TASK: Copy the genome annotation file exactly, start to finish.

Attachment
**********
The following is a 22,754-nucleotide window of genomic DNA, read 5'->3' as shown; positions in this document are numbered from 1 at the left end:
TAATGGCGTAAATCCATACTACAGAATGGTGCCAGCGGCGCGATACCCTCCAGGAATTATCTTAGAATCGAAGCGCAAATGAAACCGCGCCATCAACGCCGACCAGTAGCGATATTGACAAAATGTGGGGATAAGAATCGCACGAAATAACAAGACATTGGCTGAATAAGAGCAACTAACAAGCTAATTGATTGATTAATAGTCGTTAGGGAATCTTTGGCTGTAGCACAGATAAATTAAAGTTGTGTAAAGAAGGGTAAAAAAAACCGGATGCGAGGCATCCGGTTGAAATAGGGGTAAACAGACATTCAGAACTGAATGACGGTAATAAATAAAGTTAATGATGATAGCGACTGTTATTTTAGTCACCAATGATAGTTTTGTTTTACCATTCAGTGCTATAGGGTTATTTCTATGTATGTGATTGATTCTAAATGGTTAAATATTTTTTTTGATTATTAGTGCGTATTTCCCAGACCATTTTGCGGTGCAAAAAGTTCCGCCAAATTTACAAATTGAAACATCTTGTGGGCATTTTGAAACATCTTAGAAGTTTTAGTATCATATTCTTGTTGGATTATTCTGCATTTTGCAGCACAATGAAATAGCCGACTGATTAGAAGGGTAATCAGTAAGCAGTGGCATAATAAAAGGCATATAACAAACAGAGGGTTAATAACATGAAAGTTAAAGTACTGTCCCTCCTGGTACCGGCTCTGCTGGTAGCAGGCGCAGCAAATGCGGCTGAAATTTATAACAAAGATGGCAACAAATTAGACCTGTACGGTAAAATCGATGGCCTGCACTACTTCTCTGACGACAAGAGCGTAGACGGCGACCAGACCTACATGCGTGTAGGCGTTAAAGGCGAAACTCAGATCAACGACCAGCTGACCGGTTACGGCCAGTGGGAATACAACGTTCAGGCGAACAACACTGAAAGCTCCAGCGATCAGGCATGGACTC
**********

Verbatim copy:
The following is a 22,754-nucleotide window of genomic DNA, read 5'->3' as shown; positions in this document are numbered from 1 at the left end:
TAATGGCGTAAATCCATACTACAGAATGGTGCCAGCGGCGCGATACCCTCCAGGAATTATCTTAGAATCGAAGCGCAAATGAAACCGCGCCATCAACGCCGACCAGTAGCGATATTGACAAAATGTGGGGATAAGAATCGCACGAAATAACAAGACATTGGCTGAATAAGAGCAACTAACAAGCTAATTGATTGATTAATAGTCGTTAGGGAATCTTTGGCTGTAGCACAGATAAATTAAAGTTGTGTAAAGAAGGGTAAAAAAAACCGGATGCGAGGCATCCGGTTGAAATAGGGGTAAACAGACATTCAGAACTGAATGACGGTAATAAATAAAGTTAATGATGATAGCGACTGTTATTTTAGTCACCAATGATAGTTTTGTTTTACCATTCAGTGCTATAGGGTTATTTCTATGTATGTGATTGATTCTAAATGGTTAAATATTTTTTTTGATTATTAGTGCGTATTTCCCAGACCATTTTGCGGTGCAAAAAGTTCCGCCAAATTTACAAATTGAAACATCTTGTGGGCATTTTGAAACATCTTAGAAGTTTTAGTATCATATTCTTGTTGGATTATTCTGCATTTTGCAGCACAATGAAATAGCCGACTGATTAGAAGGGTAATCAGTAAGCAGTGGCATAATAAAAGGCATATAACAAACAGAGGGTTAATAACATGAAAGTTAAAGTACTGTCCCTCCTGGTACCGGCTCTGCTGGTAGCAGGCGCAGCAAATGCGGCTGAAATTTATAACAAAGATGGCAACAAATTAGACCTGTACGGTAAAATCGATGGCCTGCACTACTTCTCTGACGACAAGAGCGTAGACGGCGACCAGACCTACATGCGTGTAGGCGTTAAAGGCGAAACTCAGATCAACGACCAGCTGACCGGTTACGGCCAGTGGGAATACAACGTTCAGGCGAACAACACTGAAAGCTCCAGCGATCAGGCATGGACTC